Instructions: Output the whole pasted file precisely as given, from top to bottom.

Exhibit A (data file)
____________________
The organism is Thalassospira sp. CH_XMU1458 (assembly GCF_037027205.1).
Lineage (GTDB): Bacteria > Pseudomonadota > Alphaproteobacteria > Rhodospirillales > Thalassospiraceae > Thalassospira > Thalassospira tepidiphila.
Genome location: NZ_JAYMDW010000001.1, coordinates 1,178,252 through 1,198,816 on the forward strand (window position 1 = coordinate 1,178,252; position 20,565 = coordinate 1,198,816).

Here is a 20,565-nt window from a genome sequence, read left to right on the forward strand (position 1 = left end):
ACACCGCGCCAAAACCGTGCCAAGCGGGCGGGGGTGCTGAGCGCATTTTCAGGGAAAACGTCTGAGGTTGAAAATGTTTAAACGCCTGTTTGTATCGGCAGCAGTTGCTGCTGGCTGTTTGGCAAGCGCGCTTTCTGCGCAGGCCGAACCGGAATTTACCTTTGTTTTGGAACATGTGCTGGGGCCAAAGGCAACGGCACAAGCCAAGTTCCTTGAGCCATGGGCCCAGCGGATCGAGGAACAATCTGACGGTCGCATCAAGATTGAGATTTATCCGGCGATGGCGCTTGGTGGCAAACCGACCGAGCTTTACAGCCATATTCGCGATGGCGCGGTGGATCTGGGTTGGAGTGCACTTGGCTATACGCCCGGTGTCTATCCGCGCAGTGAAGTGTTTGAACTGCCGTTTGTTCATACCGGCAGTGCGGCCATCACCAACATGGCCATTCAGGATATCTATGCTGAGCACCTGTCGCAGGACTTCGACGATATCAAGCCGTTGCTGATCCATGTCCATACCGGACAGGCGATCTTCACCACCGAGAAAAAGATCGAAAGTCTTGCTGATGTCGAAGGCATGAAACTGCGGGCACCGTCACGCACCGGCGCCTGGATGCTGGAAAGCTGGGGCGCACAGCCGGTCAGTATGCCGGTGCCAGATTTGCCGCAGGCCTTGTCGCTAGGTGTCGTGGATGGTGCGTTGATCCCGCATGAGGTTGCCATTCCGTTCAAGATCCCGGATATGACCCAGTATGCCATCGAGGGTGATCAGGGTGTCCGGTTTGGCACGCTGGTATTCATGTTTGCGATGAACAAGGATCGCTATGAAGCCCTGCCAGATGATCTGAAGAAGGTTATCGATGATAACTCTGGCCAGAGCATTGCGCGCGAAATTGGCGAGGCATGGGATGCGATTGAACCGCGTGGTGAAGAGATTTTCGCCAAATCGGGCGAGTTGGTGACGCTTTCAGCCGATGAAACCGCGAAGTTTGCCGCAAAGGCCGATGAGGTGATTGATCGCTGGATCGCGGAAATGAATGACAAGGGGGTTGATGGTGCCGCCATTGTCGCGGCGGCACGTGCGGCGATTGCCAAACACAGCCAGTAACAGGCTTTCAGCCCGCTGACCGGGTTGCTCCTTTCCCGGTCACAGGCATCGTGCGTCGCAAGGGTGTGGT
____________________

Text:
The organism is Thalassospira sp. CH_XMU1458 (assembly GCF_037027205.1).
Lineage (GTDB): Bacteria > Pseudomonadota > Alphaproteobacteria > Rhodospirillales > Thalassospiraceae > Thalassospira > Thalassospira tepidiphila.
Genome location: NZ_JAYMDW010000001.1, coordinates 1,178,252 through 1,198,816 on the forward strand (window position 1 = coordinate 1,178,252; position 20,565 = coordinate 1,198,816).

Here is a 20,565-nt window from a genome sequence, read left to right on the forward strand (position 1 = left end):
ACACCGCGCCAAAACCGTGCCAAGCGGGCGGGGGTGCTGAGCGCATTTTCAGGGAAAACGTCTGAGGTTGAAAATGTTTAAACGCCTGTTTGTATCGGCAGCAGTTGCTGCTGGCTGTTTGGCAAGCGCGCTTTCTGCGCAGGCCGAACCGGAATTTACCTTTGTTTTGGAACATGTGCTGGGGCCAAAGGCAACGGCACAAGCCAAGTTCCTTGAGCCATGGGCCCAGCGGATCGAGGAACAATCTGACGGTCGCATCAAGATTGAGATTTATCCGGCGATGGCGCTTGGTGGCAAACCGACCGAGCTTTACAGCCATATTCGCGATGGCGCGGTGGATCTGGGTTGGAGTGCACTTGGCTATACGCCCGGTGTCTATCCGCGCAGTGAAGTGTTTGAACTGCCGTTTGTTCATACCGGCAGTGCGGCCATCACCAACATGGCCATTCAGGATATCTATGCTGAGCACCTGTCGCAGGACTTCGACGATATCAAGCCGTTGCTGATCCATGTCCATACCGGACAGGCGATCTTCACCACCGAGAAAAAGATCGAAAGTCTTGCTGATGTCGAAGGCATGAAACTGCGGGCACCGTCACGCACCGGCGCCTGGATGCTGGAAAGCTGGGGCGCACAGCCGGTCAGTATGCCGGTGCCAGATTTGCCGCAGGCCTTGTCGCTAGGTGTCGTGGATGGTGCGTTGATCCCGCATGAGGTTGCCATTCCGTTCAAGATCCCGGATATGACCCAGTATGCCATCGAGGGTGATCAGGGTGTCCGGTTTGGCACGCTGGTATTCATGTTTGCGATGAACAAGGATCGCTATGAAGCCCTGCCAGATGATCTGAAGAAGGTTATCGATGATAACTCTGGCCAGAGCATTGCGCGCGAAATTGGCGAGGCATGGGATGCGATTGAACCGCGTGGTGAAGAGATTTTCGCCAAATCGGGCGAGTTGGTGACGCTTTCAGCCGATGAAACCGCGAAGTTTGCCGCAAAGGCCGATGAGGTGATTGATCGCTGGATCGCGGAAATGAATGACAAGGGGGTTGATGGTGCCGCCATTGTCGCGGCGGCACGTGCGGCGATTGCCAAACACAGCCAGTAACAGGCTTTCAGCCCGCTGACCGGGTTGCTCCTTTCCCGGTCACAGGCATCGTGCGTCGCAAGGGTGTGGT